Valerie Mejer Caso’s ghosts make a home in the cavities of This Blue Novel. In houses, bodies, and names, any image of beauty can suddenly reveal an element of decay or the remnants of a disaster: “The pit still has a pulse. Maybe mine.” The moments of light turn out to be will-o’-the-wisps that lead to the edge of a maw:
thanks to something light-like
that isn’t light
and, still quite dead, she says and said and will say
that she wedded that German young man because he could
devour a whole cake in one bite.
The dead often speak this way in This Blue Novel, with a resonance in every part of time. Past, present and future, they say, said, and will say. The book constructs itself around the instability of time in the measure of the dead, dependent on people and spaces rather than linearity to complete the picture of its haunting. And time isn’t the only innovation. Formally, This Blue Novel is a novel largely by its own declaration. A painter and poet and translator, Mejer Caso brings us through several forms of artistic limbo. The poetry of her novel forces the boundaries (because we don’t need those anyway) of the genre to bend for her; the interplay of the living and the dead forces us to consider the closeness of the two:
Yesterday, I traced the line I’ll cross tomorrow.
Yesterday, holding vigil as the foam
closed over my mother’s body,
I saw my grandparents’ houses go down
They sink, I ascend.
Yesterday, in free fall, I drew the door that now I open.
This Blue Novel is autobiographical, spiritually, and sometimes factually. Several personal photos of Mejer Caso’s family in Mexico appear throughout, including a four-year-old version of the author holding her father’s rifle, smiling innocently. But the book is not only the object of Mejer Caso’s lineage and rifle. The process of writing grows out from under her control. The second half of the book begins with an unmarked passage:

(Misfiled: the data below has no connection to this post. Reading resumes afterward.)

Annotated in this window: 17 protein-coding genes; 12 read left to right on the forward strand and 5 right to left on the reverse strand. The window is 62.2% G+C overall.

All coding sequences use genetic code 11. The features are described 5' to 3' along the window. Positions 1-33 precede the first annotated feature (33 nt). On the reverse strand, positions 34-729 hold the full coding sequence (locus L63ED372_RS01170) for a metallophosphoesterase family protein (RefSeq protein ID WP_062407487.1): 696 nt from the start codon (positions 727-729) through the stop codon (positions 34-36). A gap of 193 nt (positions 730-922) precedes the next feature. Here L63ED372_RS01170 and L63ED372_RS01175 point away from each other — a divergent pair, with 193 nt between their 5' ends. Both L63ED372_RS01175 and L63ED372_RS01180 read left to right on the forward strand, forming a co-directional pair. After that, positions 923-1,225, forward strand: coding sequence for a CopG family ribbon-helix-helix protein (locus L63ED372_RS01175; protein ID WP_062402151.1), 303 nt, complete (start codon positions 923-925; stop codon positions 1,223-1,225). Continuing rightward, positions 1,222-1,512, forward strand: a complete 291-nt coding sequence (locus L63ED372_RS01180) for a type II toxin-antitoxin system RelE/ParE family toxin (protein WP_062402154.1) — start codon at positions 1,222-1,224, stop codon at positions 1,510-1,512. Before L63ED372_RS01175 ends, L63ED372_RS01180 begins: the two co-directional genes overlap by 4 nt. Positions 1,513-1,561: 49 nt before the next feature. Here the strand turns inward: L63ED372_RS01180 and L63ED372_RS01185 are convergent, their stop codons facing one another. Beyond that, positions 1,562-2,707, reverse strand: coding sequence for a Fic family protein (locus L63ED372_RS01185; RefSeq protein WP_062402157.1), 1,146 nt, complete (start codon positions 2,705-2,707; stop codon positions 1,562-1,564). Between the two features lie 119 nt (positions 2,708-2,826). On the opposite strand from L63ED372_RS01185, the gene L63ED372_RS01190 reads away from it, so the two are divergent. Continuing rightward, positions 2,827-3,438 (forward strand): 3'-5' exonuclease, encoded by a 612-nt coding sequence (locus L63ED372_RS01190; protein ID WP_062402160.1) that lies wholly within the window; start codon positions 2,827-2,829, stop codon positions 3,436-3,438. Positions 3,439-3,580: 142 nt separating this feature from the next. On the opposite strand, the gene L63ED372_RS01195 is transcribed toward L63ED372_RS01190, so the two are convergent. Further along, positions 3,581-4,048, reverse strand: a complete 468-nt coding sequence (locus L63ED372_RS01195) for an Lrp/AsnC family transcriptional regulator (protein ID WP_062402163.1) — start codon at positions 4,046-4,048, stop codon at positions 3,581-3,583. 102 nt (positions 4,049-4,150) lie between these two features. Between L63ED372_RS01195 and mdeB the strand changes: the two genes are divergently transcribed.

This part of the book is illegible
because it deals in a vegetal language.
were I water I’d know what it says.
The book transforms into something out of human hands, “a vegetal language,” and gains an upper hand:
The book reads me
thought I’m not water,
Though I can’t walk through this jungle,
once a garden.
The book is the one reading me.
It reads the novel scrawled from my neck to my shoulders.
The book itself becomes half-alive reading the novel-in-skin. Once written, reading here becomes an act of reciprocity. The object begins to breathe, the door drawn on the first page, as we were told, is a real portal to walk through.
As a translation, Michelle Gil-Montero’s work from the Spanish is fluid, precise and a little uncanny in the context of the novel itself. As a half-living thing, this book has several odd resonances with the act of translation. One of the most famous translation metaphors, one of Benjamin’s (maybe a tired one), is that translation is “fragments of a vessel that are to be glued together.” The shattered vase that appears in Mejer Caso’s work, however remains broken, intentionally: “The vase shatters and sings the song of the broken./ I squeeze a shard in my hand and bleed:/ I shoulder the bridge, I stain/ and shine it like the coin of a waning civilization.” The novel is very aware, and it knows that language is broken and it knows how to let the brokenness of language pierce into the skin. Reading the Spanish and the English side-by-side is like seeing a ghost behind you in the mirror. They are doubles. They haunt each other:
You wanted to say I, she,
ghost, la nieve, la neige, the snow,
as if another language could save you
from the thaw.
What comes after the thaw? More words, as real as the thing itself.
This Blue Novel
By Valerie Mejer Caso
Translation by Michelle Gil-Montero
Action Books, 2015
Reviewer Alex Niemi is a poet and translator and the assistant editor of M-Dash.